Galahad

Interlude 19D – Cyber Defense (Heretical Edge 2)

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In the wake of Kushiel’s words, there was no hesitation, no moment of shock. The people she was gloating at were too well-trained for that, and none of them needed to have things spelled out even more than they already were in that moment. The whole group knew just how bad it would be to let someone like Kushiel and her… entourage take off with an assortment of incredibly powerful, giant cyberforms. Whatever she intended to do with them couldn’t be positive for basically anyone on the planet. Especially considering she was apparently working for Tartarus itself. And while the idea of a somehow sapient and evil alternate universe was still a lot to wrap their heads around, stopping Kushiel was not. That part basically went without saying. 

Less time than a blink passed from Kushiel’s announcement, before the others were moving. Tristan was first, launching himself off the ground. In the same motion, his own cyberform snake dropped from his arm, shifting to form a narrow sort-of  board under his feet with the cannon part aimed backward. It let off a blast of energy, propelling itself into the air with the blond boy balanced on top. His hand snapped out, as three feather-like metal darts rose from his wrist. As the rocket-propelled robot snake hurled him upward toward the nearest of the dragon robots, Tristan launched those three darts from his wrist. They shot unerringly that way, his inherited accuracy powers ensuring that all three struck the young Seosten boy with short black hair and incredibly pale skin who was perched on top of the mech. 

Or they would have, had the Seosten boy not just as abruptly snapped his head to the side to avoid the dart aimed for his forehead, twisted his body sideways to avoid the one aimed for his stomach, and used two fingers to snatch the one aimed for his chest out of midair. The dart disintegrated in his hand a moment later, before he could do anything more than give it a curious look. 

At the same time, Vanessa had launched herself upward as well. In her case, she didn’t rely on a cyberform partner to carry her upward. Instead, the blonde girl transformed into a raven, expertly guiding her small, black bird form through a sudden hail of gunfire that came from the second of the dragon mechs. A minigun that had popped up next to the Seosten girl there, a figure with long brown hair tied into a tight braid, and a very slim, almost anorexic-looking form. The large gun popped out of her own stolen ride’s shoulder, took aim seemingly of its own volition, and opened fire on the incoming bird. But its bullets came nowhere near Vanessa, who spun and barrel-rolled her way through the incoming fire like the most incredible ace pilot who had ever taken the controls of a plane. Where Tristan had used their mother’s perfect accuracy to send those darts at his own opponent, Vanessa used Sariel’s perfect control and understanding of her own body and its position to carry herself through the smallest of openings between incoming gunfire. She instinctively knew exactly where and how to position herself to make it safely through what should have been an impossible wave of bullets.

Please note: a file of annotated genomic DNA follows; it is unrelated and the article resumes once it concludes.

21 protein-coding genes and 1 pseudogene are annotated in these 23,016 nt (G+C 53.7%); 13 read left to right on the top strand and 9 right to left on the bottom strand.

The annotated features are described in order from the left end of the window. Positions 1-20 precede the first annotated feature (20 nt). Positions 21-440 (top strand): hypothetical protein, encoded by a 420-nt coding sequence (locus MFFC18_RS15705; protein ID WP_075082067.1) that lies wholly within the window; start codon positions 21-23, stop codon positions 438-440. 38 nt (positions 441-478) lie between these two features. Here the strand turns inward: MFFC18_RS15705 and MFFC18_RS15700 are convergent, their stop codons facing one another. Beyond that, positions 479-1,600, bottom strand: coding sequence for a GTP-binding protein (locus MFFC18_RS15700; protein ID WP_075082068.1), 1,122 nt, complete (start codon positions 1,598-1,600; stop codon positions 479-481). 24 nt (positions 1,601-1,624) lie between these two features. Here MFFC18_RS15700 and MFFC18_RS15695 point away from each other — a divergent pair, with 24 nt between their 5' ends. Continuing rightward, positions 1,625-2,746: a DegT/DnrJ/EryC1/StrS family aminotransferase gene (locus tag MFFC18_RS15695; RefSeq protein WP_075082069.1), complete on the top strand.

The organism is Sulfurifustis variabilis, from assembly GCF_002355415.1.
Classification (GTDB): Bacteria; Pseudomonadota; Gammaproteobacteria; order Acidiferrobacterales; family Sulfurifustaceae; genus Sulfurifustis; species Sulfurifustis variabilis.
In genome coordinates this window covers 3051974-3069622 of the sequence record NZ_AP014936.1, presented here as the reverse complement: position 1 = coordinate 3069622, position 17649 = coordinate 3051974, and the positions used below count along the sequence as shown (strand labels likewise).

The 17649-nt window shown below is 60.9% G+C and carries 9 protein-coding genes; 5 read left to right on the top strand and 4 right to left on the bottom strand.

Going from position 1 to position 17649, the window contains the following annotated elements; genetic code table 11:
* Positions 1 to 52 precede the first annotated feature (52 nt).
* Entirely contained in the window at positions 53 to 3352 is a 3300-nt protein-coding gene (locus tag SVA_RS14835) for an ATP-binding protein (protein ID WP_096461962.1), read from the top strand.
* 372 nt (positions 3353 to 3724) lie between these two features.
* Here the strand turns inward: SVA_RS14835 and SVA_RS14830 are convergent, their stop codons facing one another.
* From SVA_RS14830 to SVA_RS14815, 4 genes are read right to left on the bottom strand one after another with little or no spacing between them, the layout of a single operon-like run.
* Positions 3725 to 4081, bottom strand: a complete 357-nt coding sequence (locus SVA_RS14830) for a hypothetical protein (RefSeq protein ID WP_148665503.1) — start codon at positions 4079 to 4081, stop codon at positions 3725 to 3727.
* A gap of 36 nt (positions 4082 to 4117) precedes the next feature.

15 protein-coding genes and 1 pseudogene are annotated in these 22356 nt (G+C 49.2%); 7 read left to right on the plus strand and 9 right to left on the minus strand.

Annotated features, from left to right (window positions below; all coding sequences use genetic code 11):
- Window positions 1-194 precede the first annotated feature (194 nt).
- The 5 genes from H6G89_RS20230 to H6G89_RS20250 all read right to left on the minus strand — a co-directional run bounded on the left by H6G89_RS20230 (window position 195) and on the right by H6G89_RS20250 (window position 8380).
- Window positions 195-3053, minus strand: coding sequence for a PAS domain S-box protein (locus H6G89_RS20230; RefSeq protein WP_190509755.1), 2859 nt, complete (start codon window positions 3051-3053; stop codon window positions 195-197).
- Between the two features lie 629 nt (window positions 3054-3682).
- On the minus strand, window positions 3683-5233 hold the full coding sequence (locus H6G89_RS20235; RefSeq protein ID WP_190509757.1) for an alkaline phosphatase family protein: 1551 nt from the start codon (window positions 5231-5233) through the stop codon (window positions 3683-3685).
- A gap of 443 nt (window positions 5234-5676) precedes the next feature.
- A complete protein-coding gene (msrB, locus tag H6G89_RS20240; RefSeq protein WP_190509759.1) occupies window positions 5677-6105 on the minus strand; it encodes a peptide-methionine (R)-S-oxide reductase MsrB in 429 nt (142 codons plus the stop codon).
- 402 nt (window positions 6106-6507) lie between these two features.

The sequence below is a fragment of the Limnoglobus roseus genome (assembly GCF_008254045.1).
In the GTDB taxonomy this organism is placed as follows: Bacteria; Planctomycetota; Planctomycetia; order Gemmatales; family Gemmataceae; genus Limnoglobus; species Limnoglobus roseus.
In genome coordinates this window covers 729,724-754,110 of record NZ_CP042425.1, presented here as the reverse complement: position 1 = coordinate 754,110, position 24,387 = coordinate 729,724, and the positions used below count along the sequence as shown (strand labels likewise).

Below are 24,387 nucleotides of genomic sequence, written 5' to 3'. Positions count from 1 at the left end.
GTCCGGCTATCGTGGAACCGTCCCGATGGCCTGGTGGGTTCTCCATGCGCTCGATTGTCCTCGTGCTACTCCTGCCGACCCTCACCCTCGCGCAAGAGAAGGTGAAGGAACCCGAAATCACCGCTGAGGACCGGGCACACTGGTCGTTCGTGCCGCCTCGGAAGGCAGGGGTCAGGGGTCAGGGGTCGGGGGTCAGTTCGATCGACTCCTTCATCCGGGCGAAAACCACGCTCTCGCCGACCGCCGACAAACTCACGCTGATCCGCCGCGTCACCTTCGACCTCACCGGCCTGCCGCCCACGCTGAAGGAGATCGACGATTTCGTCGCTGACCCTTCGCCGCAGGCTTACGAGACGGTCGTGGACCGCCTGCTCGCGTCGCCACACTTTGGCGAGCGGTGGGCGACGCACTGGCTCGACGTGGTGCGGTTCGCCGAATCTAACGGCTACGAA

Meanwhile, as the Moon siblings were busy finding their own ways up toward the dragon mechs, the other set of twins in the lot weren’t standing still. Sarah and Sands ran together, side by side. Two of the other mechs had already opened up on them with a barrage of lasers, which instantly chewed up the pavement around the pair, but they kept moving. As she snapped her rifle up with one hand, Sarah held the other one out with a bullet between two fingers, all while still running. No conversation or explanation was needed. Her sister immediately put her own hand against the offered bullet and vanished, using her object-possession ability to put herself into the thing. In the next moment, Sarah had shoved the bullet into her gun, diving into a forward roll to avoid another volley of destructive shots from hovering mechs. As she came to one knee, the girl took aim and fired. The bullet she had just loaded shot that way in an instant, heading straight for the head of the two cyberforms who had been taking careful aim at her. One would be distracted in just a moment. Unfortunately, the other, under the command of a green-haired girl crouched by its neck, was still right on top of the human girl, and began to chase her across the lot with a barrage of lasers as she ran.  

Naturally, the dragon mech that Sarah had shot that single small bullet toward initially ignored the projectile. But it couldn’t ignore Sands as she popped out of that bullet right in front of it. Especially when she went from being a five-foot nothing girl, to abruptly being thirty feet tall. Now, Sands was the same height as the mech. Her boosted threat became even more evident as her fist slammed into its head. Between her own strength and the force from being shot as a bullet, the impact knocked the dragon mech backward through the air, allowing Sands to grab onto the thing and ride it straight to the ground. It crashed hard into the pavement, sending up a shower of broken concrete. The Seosten teen who had been riding the thing, a male figure with white hair that was cut very short and a muscular build, leapt clear with a shout of annoyance, flipping over in the air before landing on Sands’ outstretched arm. Immediately, he snapped his hand down, clearly intending to possess her.